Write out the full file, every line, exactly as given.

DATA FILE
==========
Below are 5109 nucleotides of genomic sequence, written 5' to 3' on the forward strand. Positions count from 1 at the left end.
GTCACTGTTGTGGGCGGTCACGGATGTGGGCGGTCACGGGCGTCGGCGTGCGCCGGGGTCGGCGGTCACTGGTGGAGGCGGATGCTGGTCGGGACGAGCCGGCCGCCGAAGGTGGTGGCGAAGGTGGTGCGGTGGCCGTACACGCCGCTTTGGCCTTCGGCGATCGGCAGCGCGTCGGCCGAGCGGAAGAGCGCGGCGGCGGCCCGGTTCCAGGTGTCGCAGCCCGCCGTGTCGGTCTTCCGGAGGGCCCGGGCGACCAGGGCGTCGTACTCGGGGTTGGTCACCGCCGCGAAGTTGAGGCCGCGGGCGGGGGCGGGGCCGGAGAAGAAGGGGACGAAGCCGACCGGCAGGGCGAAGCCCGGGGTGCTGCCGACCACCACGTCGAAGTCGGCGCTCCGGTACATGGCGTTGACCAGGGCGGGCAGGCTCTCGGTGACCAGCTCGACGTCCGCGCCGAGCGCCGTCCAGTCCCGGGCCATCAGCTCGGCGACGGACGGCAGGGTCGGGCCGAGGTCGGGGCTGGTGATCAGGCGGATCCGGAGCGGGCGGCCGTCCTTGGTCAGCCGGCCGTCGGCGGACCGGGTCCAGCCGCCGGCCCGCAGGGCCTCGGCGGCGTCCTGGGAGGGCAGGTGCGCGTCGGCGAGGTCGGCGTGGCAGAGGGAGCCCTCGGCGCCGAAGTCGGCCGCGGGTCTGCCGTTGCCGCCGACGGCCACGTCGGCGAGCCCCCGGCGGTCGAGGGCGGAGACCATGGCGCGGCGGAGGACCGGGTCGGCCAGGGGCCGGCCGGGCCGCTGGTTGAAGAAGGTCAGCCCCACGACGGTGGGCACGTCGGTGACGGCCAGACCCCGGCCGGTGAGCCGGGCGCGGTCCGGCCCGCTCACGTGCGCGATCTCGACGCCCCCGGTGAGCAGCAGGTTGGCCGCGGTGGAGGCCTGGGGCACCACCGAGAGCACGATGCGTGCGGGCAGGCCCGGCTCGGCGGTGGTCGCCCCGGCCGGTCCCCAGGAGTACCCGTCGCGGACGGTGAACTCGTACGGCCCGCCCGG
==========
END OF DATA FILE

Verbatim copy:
Below are 5109 nucleotides of genomic sequence, written 5' to 3' on the forward strand. Positions count from 1 at the left end.
GTCACTGTTGTGGGCGGTCACGGATGTGGGCGGTCACGGGCGTCGGCGTGCGCCGGGGTCGGCGGTCACTGGTGGAGGCGGATGCTGGTCGGGACGAGCCGGCCGCCGAAGGTGGTGGCGAAGGTGGTGCGGTGGCCGTACACGCCGCTTTGGCCTTCGGCGATCGGCAGCGCGTCGGCCGAGCGGAAGAGCGCGGCGGCGGCCCGGTTCCAGGTGTCGCAGCCCGCCGTGTCGGTCTTCCGGAGGGCCCGGGCGACCAGGGCGTCGTACTCGGGGTTGGTCACCGCCGCGAAGTTGAGGCCGCGGGCGGGGGCGGGGCCGGAGAAGAAGGGGACGAAGCCGACCGGCAGGGCGAAGCCCGGGGTGCTGCCGACCACCACGTCGAAGTCGGCGCTCCGGTACATGGCGTTGACCAGGGCGGGCAGGCTCTCGGTGACCAGCTCGACGTCCGCGCCGAGCGCCGTCCAGTCCCGGGCCATCAGCTCGGCGACGGACGGCAGGGTCGGGCCGAGGTCGGGGCTGGTGATCAGGCGGATCCGGAGCGGGCGGCCGTCCTTGGTCAGCCGGCCGTCGGCGGACCGGGTCCAGCCGCCGGCCCGCAGGGCCTCGGCGGCGTCCTGGGAGGGCAGGTGCGCGTCGGCGAGGTCGGCGTGGCAGAGGGAGCCCTCGGCGCCGAAGTCGGCCGCGGGTCTGCCGTTGCCGCCGACGGCCACGTCGGCGAGCCCCCGGCGGTCGAGGGCGGAGACCATGGCGCGGCGGAGGACCGGGTCGGCCAGGGGCCGGCCGGGCCGCTGGTTGAAGAAGGTCAGCCCCACGACGGTGGGCACGTCGGTGACGGCCAGACCCCGGCCGGTGAGCCGGGCGCGGTCCGGCCCGCTCACGTGCGCGATCTCGACGCCCCCGGTGAGCAGCAGGTTGGCCGCGGTGGAGGCCTGGGGCACCACCGAGAGCACGATGCGTGCGGGCAGGCCCGGCTCGGCGGTGGTCGCCCCGGCCGGTCCCCAGGAGTACCCGTCGCGGACGGTGAACTCGTACGGCCCGCCCGG